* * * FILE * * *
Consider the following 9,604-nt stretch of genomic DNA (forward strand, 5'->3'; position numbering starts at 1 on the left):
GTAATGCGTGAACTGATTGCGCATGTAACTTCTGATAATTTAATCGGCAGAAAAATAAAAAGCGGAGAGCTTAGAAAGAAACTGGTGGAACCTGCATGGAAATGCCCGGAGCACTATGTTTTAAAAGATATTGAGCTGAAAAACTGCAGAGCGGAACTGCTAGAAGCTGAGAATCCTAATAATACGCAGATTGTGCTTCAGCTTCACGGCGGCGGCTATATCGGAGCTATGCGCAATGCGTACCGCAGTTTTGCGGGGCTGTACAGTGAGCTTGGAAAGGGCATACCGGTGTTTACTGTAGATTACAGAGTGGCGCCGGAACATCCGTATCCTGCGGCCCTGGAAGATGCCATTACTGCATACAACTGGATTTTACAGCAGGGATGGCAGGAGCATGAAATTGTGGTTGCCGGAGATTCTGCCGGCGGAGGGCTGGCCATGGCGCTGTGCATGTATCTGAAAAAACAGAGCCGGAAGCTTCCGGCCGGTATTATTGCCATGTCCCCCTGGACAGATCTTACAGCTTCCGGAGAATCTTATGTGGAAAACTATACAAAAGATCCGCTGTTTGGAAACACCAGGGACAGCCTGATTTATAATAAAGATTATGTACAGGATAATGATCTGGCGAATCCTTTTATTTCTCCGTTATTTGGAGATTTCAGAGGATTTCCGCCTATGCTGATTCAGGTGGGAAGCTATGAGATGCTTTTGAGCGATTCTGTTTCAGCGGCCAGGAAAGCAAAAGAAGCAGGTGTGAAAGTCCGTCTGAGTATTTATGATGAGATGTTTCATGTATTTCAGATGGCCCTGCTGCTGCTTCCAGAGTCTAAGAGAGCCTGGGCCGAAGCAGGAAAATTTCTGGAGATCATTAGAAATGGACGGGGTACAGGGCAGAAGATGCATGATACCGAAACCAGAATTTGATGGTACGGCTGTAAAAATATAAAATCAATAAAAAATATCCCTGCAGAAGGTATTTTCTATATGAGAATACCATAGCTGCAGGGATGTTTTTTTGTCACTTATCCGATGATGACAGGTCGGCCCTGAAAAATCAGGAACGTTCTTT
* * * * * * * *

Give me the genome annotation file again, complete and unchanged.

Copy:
Consider the following 9,604-nt stretch of genomic DNA (forward strand, 5'->3'; position numbering starts at 1 on the left):
GTAATGCGTGAACTGATTGCGCATGTAACTTCTGATAATTTAATCGGCAGAAAAATAAAAAGCGGAGAGCTTAGAAAGAAACTGGTGGAACCTGCATGGAAATGCCCGGAGCACTATGTTTTAAAAGATATTGAGCTGAAAAACTGCAGAGCGGAACTGCTAGAAGCTGAGAATCCTAATAATACGCAGATTGTGCTTCAGCTTCACGGCGGCGGCTATATCGGAGCTATGCGCAATGCGTACCGCAGTTTTGCGGGGCTGTACAGTGAGCTTGGAAAGGGCATACCGGTGTTTACTGTAGATTACAGAGTGGCGCCGGAACATCCGTATCCTGCGGCCCTGGAAGATGCCATTACTGCATACAACTGGATTTTACAGCAGGGATGGCAGGAGCATGAAATTGTGGTTGCCGGAGATTCTGCCGGCGGAGGGCTGGCCATGGCGCTGTGCATGTATCTGAAAAAACAGAGCCGGAAGCTTCCGGCCGGTATTATTGCCATGTCCCCCTGGACAGATCTTACAGCTTCCGGAGAATCTTATGTGGAAAACTATACAAAAGATCCGCTGTTTGGAAACACCAGGGACAGCCTGATTTATAATAAAGATTATGTACAGGATAATGATCTGGCGAATCCTTTTATTTCTCCGTTATTTGGAGATTTCAGAGGATTTCCGCCTATGCTGATTCAGGTGGGAAGCTATGAGATGCTTTTGAGCGATTCTGTTTCAGCGGCCAGGAAAGCAAAAGAAGCAGGTGTGAAAGTCCGTCTGAGTATTTATGATGAGATGTTTCATGTATTTCAGATGGCCCTGCTGCTGCTTCCAGAGTCTAAGAGAGCCTGGGCCGAAGCAGGAAAATTTCTGGAGATCATTAGAAATGGACGGGGTACAGGGCAGAAGATGCATGATACCGAAACCAGAATTTGATGGTACGGCTGTAAAAATATAAAATCAATAAAAAATATCCCTGCAGAAGGTATTTTCTATATGAGAATACCATAGCTGCAGGGATGTTTTTTTGTCACTTATCCGATGATGACAGGTCGGCCCTGAAAAATCAGGAACGTTCTTT